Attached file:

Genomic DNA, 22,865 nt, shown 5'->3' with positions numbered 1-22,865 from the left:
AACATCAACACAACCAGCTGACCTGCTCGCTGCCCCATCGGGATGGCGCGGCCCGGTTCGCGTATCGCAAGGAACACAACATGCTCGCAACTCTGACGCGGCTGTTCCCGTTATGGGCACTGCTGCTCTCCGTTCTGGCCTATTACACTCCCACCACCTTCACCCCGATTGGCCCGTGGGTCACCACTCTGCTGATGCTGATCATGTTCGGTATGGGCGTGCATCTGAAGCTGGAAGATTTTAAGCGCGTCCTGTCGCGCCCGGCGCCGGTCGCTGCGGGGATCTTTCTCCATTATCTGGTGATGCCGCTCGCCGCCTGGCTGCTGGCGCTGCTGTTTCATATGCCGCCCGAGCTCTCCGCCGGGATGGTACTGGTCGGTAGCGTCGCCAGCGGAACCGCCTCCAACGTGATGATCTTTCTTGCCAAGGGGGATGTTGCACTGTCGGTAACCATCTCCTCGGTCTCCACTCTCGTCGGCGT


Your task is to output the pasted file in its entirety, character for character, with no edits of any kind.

Genomic DNA, 22,865 nt, shown 5'->3' with positions numbered 1-22,865 from the left:
AACATCAACACAACCAGCTGACCTGCTCGCTGCCCCATCGGGATGGCGCGGCCCGGTTCGCGTATCGCAAGGAACACAACATGCTCGCAACTCTGACGCGGCTGTTCCCGTTATGGGCACTGCTGCTCTCCGTTCTGGCCTATTACACTCCCACCACCTTCACCCCGATTGGCCCGTGGGTCACCACTCTGCTGATGCTGATCATGTTCGGTATGGGCGTGCATCTGAAGCTGGAAGATTTTAAGCGCGTCCTGTCGCGCCCGGCGCCGGTCGCTGCGGGGATCTTTCTCCATTATCTGGTGATGCCGCTCGCCGCCTGGCTGCTGGCGCTGCTGTTTCATATGCCGCCCGAGCTCTCCGCCGGGATGGTACTGGTCGGTAGCGTCGCCAGCGGAACCGCCTCCAACGTGATGATCTTTCTTGCCAAGGGGGATGTTGCACTGTCGGTAACCATCTCCTCGGTCTCCACTCTCGTCGGCGT